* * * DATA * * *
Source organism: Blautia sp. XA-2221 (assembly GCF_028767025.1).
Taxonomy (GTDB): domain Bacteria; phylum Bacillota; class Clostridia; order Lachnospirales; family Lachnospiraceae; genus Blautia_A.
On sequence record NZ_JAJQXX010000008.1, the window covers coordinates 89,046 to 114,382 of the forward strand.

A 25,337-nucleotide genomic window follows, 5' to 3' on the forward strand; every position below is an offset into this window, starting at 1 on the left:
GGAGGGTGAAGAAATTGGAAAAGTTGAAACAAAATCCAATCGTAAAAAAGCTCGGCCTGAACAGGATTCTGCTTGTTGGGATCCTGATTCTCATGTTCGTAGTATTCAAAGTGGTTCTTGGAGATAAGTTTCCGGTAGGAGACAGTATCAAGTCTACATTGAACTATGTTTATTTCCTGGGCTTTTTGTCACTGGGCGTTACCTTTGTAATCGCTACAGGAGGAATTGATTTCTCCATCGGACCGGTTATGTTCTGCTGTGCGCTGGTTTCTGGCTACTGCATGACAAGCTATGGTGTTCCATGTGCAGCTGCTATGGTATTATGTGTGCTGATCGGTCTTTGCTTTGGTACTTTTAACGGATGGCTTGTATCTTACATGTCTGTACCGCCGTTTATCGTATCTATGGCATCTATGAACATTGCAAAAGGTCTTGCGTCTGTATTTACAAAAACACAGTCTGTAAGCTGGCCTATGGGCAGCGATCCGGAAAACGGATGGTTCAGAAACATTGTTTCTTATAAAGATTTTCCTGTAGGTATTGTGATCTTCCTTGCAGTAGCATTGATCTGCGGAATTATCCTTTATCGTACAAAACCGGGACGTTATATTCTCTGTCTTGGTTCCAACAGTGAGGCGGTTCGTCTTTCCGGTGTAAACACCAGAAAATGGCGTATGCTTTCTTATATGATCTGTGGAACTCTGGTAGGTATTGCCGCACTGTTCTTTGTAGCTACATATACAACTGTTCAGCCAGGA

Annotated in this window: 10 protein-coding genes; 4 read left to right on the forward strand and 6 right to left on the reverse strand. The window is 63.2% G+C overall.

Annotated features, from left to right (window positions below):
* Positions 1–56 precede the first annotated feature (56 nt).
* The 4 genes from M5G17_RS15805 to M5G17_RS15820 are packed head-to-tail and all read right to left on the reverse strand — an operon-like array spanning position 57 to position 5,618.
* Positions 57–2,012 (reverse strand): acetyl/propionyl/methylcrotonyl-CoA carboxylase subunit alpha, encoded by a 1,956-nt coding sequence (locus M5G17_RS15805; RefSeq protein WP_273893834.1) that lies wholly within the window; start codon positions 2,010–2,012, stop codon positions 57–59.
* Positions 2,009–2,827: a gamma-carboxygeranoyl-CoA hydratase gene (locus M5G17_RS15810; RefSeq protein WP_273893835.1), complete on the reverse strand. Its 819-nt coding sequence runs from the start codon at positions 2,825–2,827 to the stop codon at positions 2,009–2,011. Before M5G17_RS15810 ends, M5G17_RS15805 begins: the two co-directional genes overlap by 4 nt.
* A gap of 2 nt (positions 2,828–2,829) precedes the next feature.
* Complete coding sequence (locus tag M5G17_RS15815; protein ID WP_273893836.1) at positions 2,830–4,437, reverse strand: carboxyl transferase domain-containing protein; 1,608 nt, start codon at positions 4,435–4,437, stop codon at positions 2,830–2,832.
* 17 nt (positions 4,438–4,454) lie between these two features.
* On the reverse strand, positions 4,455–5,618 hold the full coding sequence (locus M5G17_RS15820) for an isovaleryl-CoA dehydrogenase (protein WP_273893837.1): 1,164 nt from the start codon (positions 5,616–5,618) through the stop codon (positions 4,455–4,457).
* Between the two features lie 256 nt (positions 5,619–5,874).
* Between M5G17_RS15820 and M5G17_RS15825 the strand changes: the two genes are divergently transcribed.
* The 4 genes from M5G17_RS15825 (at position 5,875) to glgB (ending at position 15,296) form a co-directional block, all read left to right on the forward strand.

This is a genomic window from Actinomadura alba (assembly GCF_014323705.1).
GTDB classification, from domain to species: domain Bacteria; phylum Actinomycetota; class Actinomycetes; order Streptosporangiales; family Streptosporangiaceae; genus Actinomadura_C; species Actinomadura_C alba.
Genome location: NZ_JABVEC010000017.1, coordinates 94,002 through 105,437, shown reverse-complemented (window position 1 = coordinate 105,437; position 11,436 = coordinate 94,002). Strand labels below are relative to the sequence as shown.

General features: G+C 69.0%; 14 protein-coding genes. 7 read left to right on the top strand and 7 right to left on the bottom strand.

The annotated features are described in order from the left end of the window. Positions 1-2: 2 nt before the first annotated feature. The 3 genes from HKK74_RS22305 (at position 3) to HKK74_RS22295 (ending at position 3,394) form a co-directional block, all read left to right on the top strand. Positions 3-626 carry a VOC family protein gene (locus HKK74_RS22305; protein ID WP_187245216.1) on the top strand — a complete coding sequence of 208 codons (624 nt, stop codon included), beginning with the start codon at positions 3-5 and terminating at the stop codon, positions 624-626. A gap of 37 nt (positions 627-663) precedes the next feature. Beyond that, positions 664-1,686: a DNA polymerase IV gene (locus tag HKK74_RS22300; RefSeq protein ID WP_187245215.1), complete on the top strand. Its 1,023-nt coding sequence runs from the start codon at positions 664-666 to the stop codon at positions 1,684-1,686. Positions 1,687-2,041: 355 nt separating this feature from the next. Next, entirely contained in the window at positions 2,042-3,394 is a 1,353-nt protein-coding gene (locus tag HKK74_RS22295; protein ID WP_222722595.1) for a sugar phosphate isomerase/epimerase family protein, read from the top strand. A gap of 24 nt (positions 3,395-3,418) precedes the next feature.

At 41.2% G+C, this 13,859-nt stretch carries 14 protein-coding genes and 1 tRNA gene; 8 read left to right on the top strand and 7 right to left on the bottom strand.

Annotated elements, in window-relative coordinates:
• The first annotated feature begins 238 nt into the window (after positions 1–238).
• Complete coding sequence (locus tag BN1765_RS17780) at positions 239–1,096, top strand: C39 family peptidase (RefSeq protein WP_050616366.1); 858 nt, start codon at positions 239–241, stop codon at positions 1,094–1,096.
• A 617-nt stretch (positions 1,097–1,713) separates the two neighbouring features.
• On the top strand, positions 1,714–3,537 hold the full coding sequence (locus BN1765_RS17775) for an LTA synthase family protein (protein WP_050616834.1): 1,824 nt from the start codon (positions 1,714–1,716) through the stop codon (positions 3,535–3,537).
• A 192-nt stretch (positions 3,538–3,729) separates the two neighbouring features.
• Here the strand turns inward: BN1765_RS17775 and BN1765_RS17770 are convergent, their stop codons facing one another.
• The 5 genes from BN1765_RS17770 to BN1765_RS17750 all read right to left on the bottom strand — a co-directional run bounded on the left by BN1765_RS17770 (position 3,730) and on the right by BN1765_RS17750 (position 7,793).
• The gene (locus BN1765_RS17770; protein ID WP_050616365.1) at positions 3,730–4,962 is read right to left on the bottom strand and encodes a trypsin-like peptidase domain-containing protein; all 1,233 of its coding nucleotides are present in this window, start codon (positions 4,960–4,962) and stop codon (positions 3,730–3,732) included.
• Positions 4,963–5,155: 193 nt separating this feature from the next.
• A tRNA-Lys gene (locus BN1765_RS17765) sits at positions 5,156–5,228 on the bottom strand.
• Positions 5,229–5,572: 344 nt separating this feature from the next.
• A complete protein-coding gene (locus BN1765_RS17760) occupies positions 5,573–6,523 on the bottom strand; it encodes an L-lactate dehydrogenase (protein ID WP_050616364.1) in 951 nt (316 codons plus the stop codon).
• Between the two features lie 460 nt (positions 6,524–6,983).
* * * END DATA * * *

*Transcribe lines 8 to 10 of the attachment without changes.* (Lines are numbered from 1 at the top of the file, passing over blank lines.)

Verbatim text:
* Positions 1–56 precede the first annotated feature (56 nt).
* The 4 genes from M5G17_RS15805 to M5G17_RS15820 are packed head-to-tail and all read right to left on the reverse strand — an operon-like array spanning position 57 to position 5,618.
* Positions 57–2,012 (reverse strand): acetyl/propionyl/methylcrotonyl-CoA carboxylase subunit alpha, encoded by a 1,956-nt coding sequence (locus M5G17_RS15805; RefSeq protein WP_273893834.1) that lies wholly within the window; start codon positions 2,010–2,012, stop codon positions 57–59.